The White House is losing the left, and fast. Last week it was New York Times columnist Maureen Dowd suggesting—and perhaps hoping—that the "flailing" President Obama may be a one-termer. Then it was Washington Post writer Dana Milbank dismissing the Obama presidency as "irrelevant." Now it's the Ragin' Cajun, former Clinton strategist James Carville, asking the White House to "show us you are doing something." In fact, he writes, "Fire somebody. No—Fire a lot of people." Carville wants a wholesale change of staff in the White House, and believes that the current people are the ones who got the country into this mess in the first place. "This is what I would say to President Barack Obama: The time has come to demand a plan of action that requires a complete change from the direction you are headed," he wrote. Amen to that.
A plan of action and a complete change of direction is exactly what we need—one look at "wrong track" numbers from any number of pollsters proves that. In fact, according to the latest RealClearPolitics average of all polls, 73 percent of us think we're headed in the wrong direction, versus 20 percent who think we're on the right track. I'd like to meet the 20 percent who think things are just great.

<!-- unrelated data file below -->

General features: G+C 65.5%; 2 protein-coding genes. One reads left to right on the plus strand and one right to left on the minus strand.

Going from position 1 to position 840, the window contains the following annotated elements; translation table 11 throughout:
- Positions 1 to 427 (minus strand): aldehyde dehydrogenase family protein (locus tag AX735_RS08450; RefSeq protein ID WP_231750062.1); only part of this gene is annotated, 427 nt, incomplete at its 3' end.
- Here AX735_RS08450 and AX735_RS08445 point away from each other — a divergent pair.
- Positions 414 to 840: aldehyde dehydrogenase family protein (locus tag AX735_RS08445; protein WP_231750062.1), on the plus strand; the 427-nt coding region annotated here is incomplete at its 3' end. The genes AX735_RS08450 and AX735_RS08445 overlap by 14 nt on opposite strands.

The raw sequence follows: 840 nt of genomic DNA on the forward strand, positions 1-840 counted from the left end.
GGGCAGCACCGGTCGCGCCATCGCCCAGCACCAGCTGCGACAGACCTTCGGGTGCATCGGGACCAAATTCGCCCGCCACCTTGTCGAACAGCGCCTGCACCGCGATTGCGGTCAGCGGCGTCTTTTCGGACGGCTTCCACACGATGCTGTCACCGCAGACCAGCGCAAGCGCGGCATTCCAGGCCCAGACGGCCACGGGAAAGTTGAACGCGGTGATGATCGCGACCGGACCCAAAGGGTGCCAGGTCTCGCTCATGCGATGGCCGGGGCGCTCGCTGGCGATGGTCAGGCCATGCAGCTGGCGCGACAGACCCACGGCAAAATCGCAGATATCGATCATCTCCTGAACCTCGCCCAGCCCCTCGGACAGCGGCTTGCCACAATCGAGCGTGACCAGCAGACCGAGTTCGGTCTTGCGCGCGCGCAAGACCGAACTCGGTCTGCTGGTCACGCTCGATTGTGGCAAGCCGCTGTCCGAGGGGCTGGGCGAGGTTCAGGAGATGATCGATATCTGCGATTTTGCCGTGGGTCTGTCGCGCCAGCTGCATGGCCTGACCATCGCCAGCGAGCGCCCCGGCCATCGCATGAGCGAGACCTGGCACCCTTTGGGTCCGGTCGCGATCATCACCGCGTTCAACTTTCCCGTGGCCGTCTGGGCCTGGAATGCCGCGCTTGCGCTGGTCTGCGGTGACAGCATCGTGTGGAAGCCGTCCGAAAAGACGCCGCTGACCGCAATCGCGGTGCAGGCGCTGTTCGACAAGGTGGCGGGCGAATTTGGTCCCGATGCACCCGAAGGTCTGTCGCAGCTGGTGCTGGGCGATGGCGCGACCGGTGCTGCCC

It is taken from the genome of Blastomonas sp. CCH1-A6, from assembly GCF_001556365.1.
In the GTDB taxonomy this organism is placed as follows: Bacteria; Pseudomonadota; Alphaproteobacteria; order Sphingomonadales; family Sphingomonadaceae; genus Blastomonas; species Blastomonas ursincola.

When those on the left want the president to "go big" and change direction, they mean he's needs to be even more liberal. They want a bigger "federal family," as they call it in their "progressive" terms, with more "investments" and higher "revenues" (translation: newer and bigger government programs, more spending, higher taxes.) For example, Carville urges even more stimulus spending and calls for indicting Wall Street executives. Issuing indictments for corporate leaders may mean more jobs for lawyers, but that's not a solution to a stagnant economy. Neither is more deficit spending. What Carville and his friends don't understand is that in a center-right nation, most of us don't think that going hard to the left is the best move right now.
Carville makes no mention of what really needs to be done to boost consumer confidence and job creation: unleashing entrepreneurship, reforming our tax code, getting entitlements back on a sound footing, and reducing domestic spending. That's because the left doesn't have a plan for any of that. And judging from what's in the big-spending so-called "jobs bill," neither does the White House.
One word comes to James Carville's mind: "Panic." That might be how the far left feels. But rather than more fear and uncertainty, new indictments and higher deficits, the rest of us want something else: "Prosperity." Time for a change in direction. November 2012 can't get here fast enough.